Materiality Matters: Targeting the ESG Issues that Impact Performance

Emily Steinbarth is a Quantitative Analyst and Scott Bennett is Director of Equity Strategy and Research at Russell Investments. This post is based on a Russell Investments publication by Ms. Steinbarth and Mr. Bennett Related research from the Program on Corporate Governance includes Social Responsibility Resolutions by Scott Hirst (discussed on the Forum here).

In our paper, Materiality Matters: Targeting the ESG issues that impact performance, we develop a new measure—the material environmental, social and governance (ESG) score. Drawing from the metrics developed by Sustainalytics and SASB (Sustainability Accounting Standards Board), our new material ESG score identifies and evaluates only those issues that are financially important to a company. The new material score allows us to differentiate between companies in a way that the traditional aggregated ESG score does not facilitate.

We can now distinguish between companies who score highly on ESG issues that are financially material to their business, from those who score highly on issues that are not financially material to their business. Our evidence suggests that the Russell Investments’ material ESG scores are better predictors of return compared to traditional ESG scores.

Existing research and literature review

We are not alone in seeking a connection between sustainability and materiality, and our research builds on a growing library of literature on the topic. To pay homage to this, we feature an appendix in our paper comprised of a literature review, providing analysis of the large body of research on the financial performance of ESG investing. Our focus for the literature study is financial in that we survey only the evidence on ESG investment performance. This is not meant to imply that this is the most important dimension of ESG investing. Rather, our goal is to focus on answering one specific question: what is the link between ESG and investment performance? One strand of the literature that we build on suggests focusing on sustainability issues that are material to an industry is an important part of linking ESG performance to financial performance.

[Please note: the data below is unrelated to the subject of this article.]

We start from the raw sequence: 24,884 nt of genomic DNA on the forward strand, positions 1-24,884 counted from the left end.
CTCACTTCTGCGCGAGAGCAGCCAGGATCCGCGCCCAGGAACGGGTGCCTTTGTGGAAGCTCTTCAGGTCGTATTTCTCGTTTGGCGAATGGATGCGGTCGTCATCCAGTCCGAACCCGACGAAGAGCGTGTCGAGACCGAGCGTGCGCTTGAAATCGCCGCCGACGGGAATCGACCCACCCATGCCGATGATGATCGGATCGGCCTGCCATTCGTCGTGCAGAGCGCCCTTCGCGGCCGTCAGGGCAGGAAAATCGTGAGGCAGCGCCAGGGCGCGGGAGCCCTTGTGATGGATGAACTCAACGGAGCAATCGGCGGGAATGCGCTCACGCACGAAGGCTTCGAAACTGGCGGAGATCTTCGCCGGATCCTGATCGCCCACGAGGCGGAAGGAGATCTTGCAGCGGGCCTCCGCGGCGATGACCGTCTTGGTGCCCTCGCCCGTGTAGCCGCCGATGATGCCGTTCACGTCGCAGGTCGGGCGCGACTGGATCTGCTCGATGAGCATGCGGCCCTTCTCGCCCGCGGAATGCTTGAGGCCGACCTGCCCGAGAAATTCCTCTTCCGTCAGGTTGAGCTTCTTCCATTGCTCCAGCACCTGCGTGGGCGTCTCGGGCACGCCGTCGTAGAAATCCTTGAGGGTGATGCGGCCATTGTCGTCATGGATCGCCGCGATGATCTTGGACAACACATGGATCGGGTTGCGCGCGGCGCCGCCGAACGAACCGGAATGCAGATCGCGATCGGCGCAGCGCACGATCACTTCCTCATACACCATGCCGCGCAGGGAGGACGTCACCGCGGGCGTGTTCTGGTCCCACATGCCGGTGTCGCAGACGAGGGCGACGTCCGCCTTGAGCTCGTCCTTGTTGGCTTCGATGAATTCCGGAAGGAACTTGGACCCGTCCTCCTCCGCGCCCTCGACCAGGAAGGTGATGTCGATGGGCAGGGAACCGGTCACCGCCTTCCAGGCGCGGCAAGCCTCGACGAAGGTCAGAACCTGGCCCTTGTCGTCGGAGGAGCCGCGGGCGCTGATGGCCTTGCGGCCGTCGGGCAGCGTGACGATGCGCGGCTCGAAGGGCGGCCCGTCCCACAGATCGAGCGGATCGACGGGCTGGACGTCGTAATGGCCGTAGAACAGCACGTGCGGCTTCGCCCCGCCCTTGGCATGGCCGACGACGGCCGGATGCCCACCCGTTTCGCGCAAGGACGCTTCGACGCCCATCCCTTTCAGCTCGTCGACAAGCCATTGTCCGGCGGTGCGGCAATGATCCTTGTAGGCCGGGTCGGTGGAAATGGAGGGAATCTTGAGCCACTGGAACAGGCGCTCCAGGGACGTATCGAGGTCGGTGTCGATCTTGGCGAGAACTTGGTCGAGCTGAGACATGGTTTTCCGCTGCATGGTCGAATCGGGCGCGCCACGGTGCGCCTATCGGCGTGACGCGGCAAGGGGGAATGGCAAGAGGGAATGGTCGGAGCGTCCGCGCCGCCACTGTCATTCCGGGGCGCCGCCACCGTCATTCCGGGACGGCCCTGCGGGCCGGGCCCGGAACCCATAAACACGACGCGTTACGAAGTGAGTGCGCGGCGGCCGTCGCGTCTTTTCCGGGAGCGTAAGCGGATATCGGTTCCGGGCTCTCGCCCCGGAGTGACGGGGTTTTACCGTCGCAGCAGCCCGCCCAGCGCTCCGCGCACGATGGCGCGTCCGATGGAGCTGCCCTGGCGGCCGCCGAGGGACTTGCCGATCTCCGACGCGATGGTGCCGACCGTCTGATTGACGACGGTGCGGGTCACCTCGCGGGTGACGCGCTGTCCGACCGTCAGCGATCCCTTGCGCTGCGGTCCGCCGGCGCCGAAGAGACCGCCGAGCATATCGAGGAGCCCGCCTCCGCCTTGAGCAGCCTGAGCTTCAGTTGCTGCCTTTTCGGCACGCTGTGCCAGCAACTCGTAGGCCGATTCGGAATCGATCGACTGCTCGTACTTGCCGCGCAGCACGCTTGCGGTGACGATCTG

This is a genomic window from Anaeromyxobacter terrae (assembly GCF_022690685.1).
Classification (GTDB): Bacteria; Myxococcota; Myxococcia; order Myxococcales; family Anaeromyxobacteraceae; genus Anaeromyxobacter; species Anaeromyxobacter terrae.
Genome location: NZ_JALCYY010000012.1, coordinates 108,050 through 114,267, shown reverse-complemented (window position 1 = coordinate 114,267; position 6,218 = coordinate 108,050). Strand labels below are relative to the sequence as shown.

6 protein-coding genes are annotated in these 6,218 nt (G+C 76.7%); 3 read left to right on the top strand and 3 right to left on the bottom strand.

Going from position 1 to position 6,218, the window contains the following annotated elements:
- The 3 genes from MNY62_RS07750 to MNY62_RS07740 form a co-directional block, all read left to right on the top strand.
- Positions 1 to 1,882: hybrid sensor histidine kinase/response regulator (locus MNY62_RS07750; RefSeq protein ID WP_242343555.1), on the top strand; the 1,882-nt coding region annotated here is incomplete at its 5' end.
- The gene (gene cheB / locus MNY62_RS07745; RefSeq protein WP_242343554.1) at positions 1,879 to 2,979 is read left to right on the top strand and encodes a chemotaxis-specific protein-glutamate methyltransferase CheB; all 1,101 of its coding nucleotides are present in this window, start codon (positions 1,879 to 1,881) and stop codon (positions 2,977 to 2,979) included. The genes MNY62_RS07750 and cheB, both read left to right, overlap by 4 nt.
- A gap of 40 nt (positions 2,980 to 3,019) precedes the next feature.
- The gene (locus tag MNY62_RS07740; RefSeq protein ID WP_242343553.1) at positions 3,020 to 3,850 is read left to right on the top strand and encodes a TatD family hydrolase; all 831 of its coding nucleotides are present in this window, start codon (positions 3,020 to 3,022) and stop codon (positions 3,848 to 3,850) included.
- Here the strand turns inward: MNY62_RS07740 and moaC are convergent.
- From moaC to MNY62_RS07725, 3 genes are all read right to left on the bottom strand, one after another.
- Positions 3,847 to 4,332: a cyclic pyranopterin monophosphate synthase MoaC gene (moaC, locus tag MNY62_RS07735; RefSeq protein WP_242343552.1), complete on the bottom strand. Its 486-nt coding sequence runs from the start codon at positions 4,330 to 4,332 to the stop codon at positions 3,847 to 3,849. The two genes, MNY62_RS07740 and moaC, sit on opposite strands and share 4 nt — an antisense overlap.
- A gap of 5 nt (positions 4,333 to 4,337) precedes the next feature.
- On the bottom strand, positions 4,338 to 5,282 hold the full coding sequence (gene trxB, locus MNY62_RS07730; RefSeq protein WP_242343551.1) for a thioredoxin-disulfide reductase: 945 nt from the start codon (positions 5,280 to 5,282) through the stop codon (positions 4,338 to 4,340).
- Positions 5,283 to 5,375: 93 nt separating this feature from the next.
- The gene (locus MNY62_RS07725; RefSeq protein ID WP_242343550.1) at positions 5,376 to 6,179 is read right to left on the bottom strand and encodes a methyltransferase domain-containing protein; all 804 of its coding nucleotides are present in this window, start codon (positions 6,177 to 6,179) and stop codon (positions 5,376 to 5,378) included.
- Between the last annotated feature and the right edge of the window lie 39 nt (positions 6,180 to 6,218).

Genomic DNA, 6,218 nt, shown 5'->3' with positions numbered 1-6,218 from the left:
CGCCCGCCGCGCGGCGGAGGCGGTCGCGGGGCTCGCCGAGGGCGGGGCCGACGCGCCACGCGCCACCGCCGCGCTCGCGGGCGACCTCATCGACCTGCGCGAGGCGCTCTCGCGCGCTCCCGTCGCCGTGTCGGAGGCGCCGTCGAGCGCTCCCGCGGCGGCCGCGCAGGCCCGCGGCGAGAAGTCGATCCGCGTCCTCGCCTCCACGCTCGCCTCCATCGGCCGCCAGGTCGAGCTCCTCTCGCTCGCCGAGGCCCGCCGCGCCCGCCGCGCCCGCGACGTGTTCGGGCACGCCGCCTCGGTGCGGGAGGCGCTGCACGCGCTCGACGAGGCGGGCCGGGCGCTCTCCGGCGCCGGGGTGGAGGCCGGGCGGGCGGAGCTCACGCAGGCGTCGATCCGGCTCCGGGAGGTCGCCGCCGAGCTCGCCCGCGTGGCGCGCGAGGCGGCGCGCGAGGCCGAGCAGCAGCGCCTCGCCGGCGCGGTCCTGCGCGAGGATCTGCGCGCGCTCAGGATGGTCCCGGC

Industry bodies and Russell Investments aligned

In addition to academic research into the connection between industry-relative ESG performance and financial performance, this question is also being addressed by practitioners. Rather than adopt a one-size-fits-all approach, industry groups such as the Task Force on Climate-Related Financial Disclosures (TCFD) and sustainability reporting organisations expend considerable resources developing standards that are specific to business lines. ESG data providers weight subcategories differently based on their relevance to different industries. At Russell Investments, our investment manager research analysts identify ESG issues that are relevant to the success of a given strategy when evaluating the ESG awareness of asset managers. 

Not all ESG issues matter equally

The relevance of ESG issues varies industry to industry, company by company. For example, fuel efficiency has a bigger impact on the bottom line of an airline than it does for an investment bank. So, rather than adopt a one-size-fits-all approach, we have worked to develop a new ESG scoring framework that is specific or truly material to a company and their profitability.

Why? We have found that traditional ESG scores are composed of a large number of issues that are not material for every industry or company. Specifically, for two-thirds of all securities in the Russell Global Large Cap Index universe, less than 25% of the data items in the traditional score are considered material.